The lingual frenum (also called the tongue) is a small structure located at the back of your mouth. It connects your lips to your throat and provides support for chewing food. It helps with swallowing and speaking properly.
When it’s not functioning properly, eating or talking, you may experience pain when you bite down on something hard. You might feel like you’re choking. Or worse: You could have trouble breathing if the ligament isn’t strong enough to keep air from getting trapped between your lungs and your chest wall.
Other symptoms include difficulty swallowing, loss of taste sensation in some areas of your mouth, and even difficulty walking or standing up straight due to pressure on certain parts of the body.
Lingual frenums are usually found near the base of your neck and just above your Adam’s apple. They’re often missing from other parts of the face because they don’t need to be there to form a complete seal with your teeth. But sometimes they do grow back, especially if you’ve had surgery on them.
If you have one, it’s best to see a doctor immediately so that they can figure out what caused the problem and possibly fix it before it gets worse.
Surgery is a common way of correcting lingual frenums because it’s faster and more efficient than other methods. There are several ways to do this, though, depending on where the ligament is growing from. If it’s located too high up in your throat, for instance, then your doctor will likely cut the tissue and reattach it lower down so that it doesn’t bother you anymore.
They might use stitches or surgical glue to keep the tissue in place. The method that’s used depends on your doctor and their experience with the operation.
If the frenum is located at the bottom of your throat, then your surgeon will likely detach it from the rest of your mouth entirely. They’ll do this by cutting the frenum and using sutures to hold it in place once they’ve detached it. Again, some doctors might use surgical glue instead of stitches.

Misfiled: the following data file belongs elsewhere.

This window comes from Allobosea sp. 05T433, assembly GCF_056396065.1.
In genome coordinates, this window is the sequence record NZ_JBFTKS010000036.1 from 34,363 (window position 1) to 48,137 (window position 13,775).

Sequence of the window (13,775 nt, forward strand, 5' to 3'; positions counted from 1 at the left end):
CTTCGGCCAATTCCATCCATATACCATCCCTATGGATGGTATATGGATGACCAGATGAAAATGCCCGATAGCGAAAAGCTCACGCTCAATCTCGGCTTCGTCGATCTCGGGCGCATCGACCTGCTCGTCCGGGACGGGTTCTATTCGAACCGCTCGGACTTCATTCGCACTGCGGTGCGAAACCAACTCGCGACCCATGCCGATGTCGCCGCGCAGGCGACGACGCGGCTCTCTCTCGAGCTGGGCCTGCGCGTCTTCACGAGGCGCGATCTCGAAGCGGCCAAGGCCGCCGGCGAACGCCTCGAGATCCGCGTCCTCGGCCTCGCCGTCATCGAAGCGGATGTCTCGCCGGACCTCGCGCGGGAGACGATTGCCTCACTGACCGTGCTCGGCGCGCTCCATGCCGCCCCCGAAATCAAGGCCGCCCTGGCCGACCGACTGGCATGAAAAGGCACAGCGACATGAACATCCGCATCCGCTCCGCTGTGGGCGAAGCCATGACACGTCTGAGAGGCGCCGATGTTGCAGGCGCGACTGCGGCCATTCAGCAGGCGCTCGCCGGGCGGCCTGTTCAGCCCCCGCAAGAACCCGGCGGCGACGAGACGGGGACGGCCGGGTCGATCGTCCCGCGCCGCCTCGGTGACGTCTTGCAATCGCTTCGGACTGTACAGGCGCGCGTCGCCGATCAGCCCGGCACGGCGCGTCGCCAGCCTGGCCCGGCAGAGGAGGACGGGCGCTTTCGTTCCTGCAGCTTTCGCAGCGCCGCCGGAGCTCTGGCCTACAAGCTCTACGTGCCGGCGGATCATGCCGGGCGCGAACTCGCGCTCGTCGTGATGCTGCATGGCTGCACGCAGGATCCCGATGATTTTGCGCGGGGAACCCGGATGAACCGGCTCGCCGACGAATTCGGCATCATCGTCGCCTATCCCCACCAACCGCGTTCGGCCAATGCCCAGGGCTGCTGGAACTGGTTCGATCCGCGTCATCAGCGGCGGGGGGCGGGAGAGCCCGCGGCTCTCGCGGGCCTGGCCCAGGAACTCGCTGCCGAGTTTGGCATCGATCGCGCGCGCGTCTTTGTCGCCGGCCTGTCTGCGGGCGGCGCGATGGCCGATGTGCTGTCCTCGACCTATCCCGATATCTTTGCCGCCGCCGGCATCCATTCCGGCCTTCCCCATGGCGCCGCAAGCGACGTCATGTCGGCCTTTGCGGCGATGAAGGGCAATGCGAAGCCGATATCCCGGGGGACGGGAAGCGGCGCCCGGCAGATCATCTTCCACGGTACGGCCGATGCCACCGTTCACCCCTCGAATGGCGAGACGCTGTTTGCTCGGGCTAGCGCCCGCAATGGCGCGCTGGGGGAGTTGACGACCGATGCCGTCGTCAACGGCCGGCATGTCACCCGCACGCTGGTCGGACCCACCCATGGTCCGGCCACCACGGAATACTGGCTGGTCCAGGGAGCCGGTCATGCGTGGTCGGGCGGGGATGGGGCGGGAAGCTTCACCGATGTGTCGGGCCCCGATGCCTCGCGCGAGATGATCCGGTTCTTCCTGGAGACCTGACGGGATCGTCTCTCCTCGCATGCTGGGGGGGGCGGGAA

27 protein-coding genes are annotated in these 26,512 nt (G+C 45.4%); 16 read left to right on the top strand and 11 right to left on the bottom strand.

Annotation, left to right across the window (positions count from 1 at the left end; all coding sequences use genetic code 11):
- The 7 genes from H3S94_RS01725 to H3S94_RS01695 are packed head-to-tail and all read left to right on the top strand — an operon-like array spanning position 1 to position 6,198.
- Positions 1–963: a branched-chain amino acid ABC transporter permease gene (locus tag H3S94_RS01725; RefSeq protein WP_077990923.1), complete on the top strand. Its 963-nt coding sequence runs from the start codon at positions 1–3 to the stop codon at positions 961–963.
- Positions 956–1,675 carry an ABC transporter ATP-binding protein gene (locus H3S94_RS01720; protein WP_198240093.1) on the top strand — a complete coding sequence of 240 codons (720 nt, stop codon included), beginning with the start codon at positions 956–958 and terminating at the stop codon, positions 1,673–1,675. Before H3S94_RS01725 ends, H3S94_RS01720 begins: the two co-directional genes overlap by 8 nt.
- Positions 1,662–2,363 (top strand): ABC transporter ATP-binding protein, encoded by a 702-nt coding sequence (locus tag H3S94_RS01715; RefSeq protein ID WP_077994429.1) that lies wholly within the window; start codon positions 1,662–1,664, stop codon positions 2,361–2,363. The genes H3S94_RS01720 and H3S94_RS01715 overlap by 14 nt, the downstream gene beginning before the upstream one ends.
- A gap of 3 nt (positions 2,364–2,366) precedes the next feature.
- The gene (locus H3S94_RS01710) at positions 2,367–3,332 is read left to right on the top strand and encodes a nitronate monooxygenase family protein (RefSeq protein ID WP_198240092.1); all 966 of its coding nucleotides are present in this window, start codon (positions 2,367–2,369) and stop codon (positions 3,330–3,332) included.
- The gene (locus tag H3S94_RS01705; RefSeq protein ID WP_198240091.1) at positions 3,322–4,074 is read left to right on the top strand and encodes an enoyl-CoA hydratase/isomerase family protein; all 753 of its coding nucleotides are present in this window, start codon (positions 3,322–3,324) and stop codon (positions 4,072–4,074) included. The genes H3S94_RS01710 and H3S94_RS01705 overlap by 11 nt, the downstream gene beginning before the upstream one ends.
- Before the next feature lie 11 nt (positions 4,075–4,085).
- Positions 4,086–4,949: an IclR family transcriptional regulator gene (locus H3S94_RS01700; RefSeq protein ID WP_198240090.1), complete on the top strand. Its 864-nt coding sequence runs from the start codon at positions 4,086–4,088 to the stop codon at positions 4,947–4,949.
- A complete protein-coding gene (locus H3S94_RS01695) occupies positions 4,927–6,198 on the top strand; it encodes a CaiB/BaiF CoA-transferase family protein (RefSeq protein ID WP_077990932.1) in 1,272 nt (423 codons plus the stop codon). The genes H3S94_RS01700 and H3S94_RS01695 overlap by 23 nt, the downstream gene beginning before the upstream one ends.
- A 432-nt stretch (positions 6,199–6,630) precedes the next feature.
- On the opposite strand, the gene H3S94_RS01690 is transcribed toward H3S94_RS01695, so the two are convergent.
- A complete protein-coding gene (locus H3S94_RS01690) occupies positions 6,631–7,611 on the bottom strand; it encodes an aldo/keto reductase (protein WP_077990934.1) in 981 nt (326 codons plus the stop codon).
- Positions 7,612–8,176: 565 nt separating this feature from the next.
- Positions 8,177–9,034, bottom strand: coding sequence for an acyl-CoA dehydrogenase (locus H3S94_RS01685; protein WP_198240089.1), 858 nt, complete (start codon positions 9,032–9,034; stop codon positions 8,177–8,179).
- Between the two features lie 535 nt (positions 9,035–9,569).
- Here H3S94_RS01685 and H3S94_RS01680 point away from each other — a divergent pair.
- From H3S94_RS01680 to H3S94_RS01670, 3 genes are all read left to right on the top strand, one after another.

The operation is minimally invasive and can be done on an outpatient basis, so you should be able to leave the hospital within 24 hours of going under the knife. Most people will experience some pain around their throat for the first few days after the procedure. Speaking or eating anything too rough can make your throat sore, so try your best to take it easy for a little while.
Your doctor might also prescribe you some antibiotics or pain medication.
If you’re having trouble breathing, choking, or feeling like there’s something stuck in your throat, then it’s important to call your physician immediately. These are signs that the frenum is still affecting you and could be reduced or reopened if the tissue isn’t held down properly.
Sources & references used in this article:
Tongue-tie by CE Horton, HH Crawford, JE Adamson, TS Ashbell – Cleft Palate J, 1969 – researchgate.net
The importance of the identification of ankyloglossia (short lingual frenulum) as a cause of breastfeeding problems by GE Notestine – Journal of Human Lactation, 1990 – journals.sagepub.com
Lingual frenulum and effect on breastfeeding in Thai newborn infants by S Ngerncham, M Laohapensang… – Paediatrics and …, 2013 – Taylor & Francis
Oral diagnosis of abnormal frenum attachments in neonates and infants: evaluation and treatment of the maxillary and lingual frenum using the Erbium: YAG … by LA Kotlow – J Pediatric Dent Care, 2004 – kiddsteeth.com
Posterior ankyloglossia: a case report by MW Chu, DC Bloom – International journal of pediatric otorhinolaryngology, 2009 – Elsevier
Lasers and soft tissue treatments for the pediatric dental patient by L Kotlow – Alpha Omegan, 2008 – kiddsteeth.com
Short lingual frenulum and obstructive sleep apnea in children by YS Huang, S Quo, JA Berkowski… – Int J Pediatr …, 2015 – sugarlandspeech.com
Use of laser technology in orthodontics: hard and soft tissue laser treatments by MD Genovese, G Olivi – European Journal of Paediatric Dentistry, 2010 – Citeseer